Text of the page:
What’s the average IQ?
If President Trump’s going to start a new trend of challenging people based on IQ test scores, you might want to know what you’re up against.
Why are we talking about Donald Trump’s IQ?
In case you missed it, Trump has a long history of daring people to compare IQ scores, deriding others based on his assumptions about their IQ scores and boasting loudly about his own sky-high score, which he claims is “one of the highest.”
Well, he did it again. Following reports that Secretary of State Rex Tillerson called Trump a “moron” (or “f—ing moron” depending on the report) in a closed door meeting with the president’s security team, Trump took to Twitter to challenge Tillerson. Mensa’s totally on board to test both of the bureaucrats, in case you’re wondering, though neither have taken the organization up on their offer as of Wednesday, October 11.
But even if answering the question what is Donald Trump’s IQ is difficult, you’re probably curious as to where you stand compared to the general population.
So, what’s the average IQ?
Yes, there is a scale for evaluating IQ test scores. Lewis Terman, who came up with the idea for the IQ, proposed the scale. He considered scores between 90 and 109 to be average. Anything below 70 is considered well below average and potentially indicative of a cognitive issue. Score 140 or above, on the other hand, and you fall into the genius category. (Other scales set this ambitious mark at 145.) The average person falls within a range of 85 to 115 on an IQ test. In fact, 70% of IQ scores are within this range.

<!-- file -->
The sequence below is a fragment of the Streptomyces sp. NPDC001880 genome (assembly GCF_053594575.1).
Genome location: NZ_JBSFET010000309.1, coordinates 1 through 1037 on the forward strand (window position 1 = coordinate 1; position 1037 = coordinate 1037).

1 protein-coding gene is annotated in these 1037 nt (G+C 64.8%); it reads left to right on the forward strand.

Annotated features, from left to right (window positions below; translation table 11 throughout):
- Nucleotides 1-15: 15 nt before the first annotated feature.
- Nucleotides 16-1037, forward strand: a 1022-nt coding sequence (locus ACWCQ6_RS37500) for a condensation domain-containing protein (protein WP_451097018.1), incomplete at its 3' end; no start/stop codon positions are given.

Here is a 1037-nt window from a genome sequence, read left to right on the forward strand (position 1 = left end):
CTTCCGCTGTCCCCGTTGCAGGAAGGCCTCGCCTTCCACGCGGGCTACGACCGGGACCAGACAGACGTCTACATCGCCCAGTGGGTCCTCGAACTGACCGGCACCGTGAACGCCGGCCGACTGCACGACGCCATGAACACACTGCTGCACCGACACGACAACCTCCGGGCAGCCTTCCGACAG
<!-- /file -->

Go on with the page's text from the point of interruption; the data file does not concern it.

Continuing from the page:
Richard Lynn, a British Professor of Psychology, and Tatu Vanhanen, a Finnish Professor of Political Science conducted research on IQ in 80 different countries around the world between 2002 and 2006. Although they drew some controversial conclusions from the data about the relationship between national IQ and income as well as rate of economic growth, we’ll ignore those here and just look at the averages they found while conducting IQ tests.
The average American, according to their findings, has an IQ score of 98, as IQ Research+ reports. That lands the U.S. in ninth place among the countries studied — but don’t get too excited, because multiple countries tied for multiple places on this ranking.
The United States shared ninth place with Andorra, Australia, Czech Republic, Denmark, France, Hungary, Latvia and Spain. The highest national average on the list? A solid 108, still considered “average” by good old founding father of the IQ Terman.